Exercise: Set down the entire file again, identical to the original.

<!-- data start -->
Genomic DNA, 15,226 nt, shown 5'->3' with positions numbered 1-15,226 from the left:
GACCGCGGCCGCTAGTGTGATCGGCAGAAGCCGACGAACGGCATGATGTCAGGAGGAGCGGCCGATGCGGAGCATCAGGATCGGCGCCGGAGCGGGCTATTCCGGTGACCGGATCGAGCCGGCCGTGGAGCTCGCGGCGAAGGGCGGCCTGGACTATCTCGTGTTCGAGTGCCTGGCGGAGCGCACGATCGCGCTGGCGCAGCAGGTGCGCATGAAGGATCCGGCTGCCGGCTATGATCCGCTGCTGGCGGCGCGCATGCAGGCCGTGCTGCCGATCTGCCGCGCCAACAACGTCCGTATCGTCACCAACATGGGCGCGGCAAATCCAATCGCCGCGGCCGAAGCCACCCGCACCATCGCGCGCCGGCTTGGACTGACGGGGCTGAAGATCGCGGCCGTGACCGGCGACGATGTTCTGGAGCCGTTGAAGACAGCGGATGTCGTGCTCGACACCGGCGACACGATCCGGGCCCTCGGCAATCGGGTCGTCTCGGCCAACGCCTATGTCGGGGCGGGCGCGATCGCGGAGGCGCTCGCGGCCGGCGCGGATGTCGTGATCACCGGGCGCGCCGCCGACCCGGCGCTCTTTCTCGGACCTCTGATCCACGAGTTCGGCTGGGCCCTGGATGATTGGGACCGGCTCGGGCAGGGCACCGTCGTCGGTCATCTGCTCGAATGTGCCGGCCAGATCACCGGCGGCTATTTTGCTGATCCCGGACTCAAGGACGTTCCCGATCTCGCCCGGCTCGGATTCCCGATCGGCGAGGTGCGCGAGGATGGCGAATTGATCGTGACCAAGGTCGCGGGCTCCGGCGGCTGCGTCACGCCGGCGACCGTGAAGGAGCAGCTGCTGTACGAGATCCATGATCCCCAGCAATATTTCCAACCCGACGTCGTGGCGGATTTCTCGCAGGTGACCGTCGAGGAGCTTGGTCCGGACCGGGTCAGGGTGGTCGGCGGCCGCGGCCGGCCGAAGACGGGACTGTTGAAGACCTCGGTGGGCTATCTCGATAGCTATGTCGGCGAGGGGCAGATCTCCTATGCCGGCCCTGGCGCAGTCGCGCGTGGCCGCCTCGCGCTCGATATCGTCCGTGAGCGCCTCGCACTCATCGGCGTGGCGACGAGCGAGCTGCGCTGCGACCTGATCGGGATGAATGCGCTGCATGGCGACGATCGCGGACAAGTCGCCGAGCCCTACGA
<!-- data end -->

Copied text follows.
Genomic DNA, 15,226 nt, shown 5'->3' with positions numbered 1-15,226 from the left:
GACCGCGGCCGCTAGTGTGATCGGCAGAAGCCGACGAACGGCATGATGTCAGGAGGAGCGGCCGATGCGGAGCATCAGGATCGGCGCCGGAGCGGGCTATTCCGGTGACCGGATCGAGCCGGCCGTGGAGCTCGCGGCGAAGGGCGGCCTGGACTATCTCGTGTTCGAGTGCCTGGCGGAGCGCACGATCGCGCTGGCGCAGCAGGTGCGCATGAAGGATCCGGCTGCCGGCTATGATCCGCTGCTGGCGGCGCGCATGCAGGCCGTGCTGCCGATCTGCCGCGCCAACAACGTCCGTATCGTCACCAACATGGGCGCGGCAAATCCAATCGCCGCGGCCGAAGCCACCCGCACCATCGCGCGCCGGCTTGGACTGACGGGGCTGAAGATCGCGGCCGTGACCGGCGACGATGTTCTGGAGCCGTTGAAGACAGCGGATGTCGTGCTCGACACCGGCGACACGATCCGGGCCCTCGGCAATCGGGTCGTCTCGGCCAACGCCTATGTCGGGGCGGGCGCGATCGCGGAGGCGCTCGCGGCCGGCGCGGATGTCGTGATCACCGGGCGCGCCGCCGACCCGGCGCTCTTTCTCGGACCTCTGATCCACGAGTTCGGCTGGGCCCTGGATGATTGGGACCGGCTCGGGCAGGGCACCGTCGTCGGTCATCTGCTCGAATGTGCCGGCCAGATCACCGGCGGCTATTTTGCTGATCCCGGACTCAAGGACGTTCCCGATCTCGCCCGGCTCGGATTCCCGATCGGCGAGGTGCGCGAGGATGGCGAATTGATCGTGACCAAGGTCGCGGGCTCCGGCGGCTGCGTCACGCCGGCGACCGTGAAGGAGCAGCTGCTGTACGAGATCCATGATCCCCAGCAATATTTCCAACCCGACGTCGTGGCGGATTTCTCGCAGGTGACCGTCGAGGAGCTTGGTCCGGACCGGGTCAGGGTGGTCGGCGGCCGCGGCCGGCCGAAGACGGGACTGTTGAAGACCTCGGTGGGCTATCTCGATAGCTATGTCGGCGAGGGGCAGATCTCCTATGCCGGCCCTGGCGCAGTCGCGCGTGGCCGCCTCGCGCTCGATATCGTCCGTGAGCGCCTCGCACTCATCGGCGTGGCGACGAGCGAGCTGCGCTGCGACCTGATCGGGATGAATGCGCTGCATGGCGACGATCGCGGACAAGTCGCCGAGCCCTACGA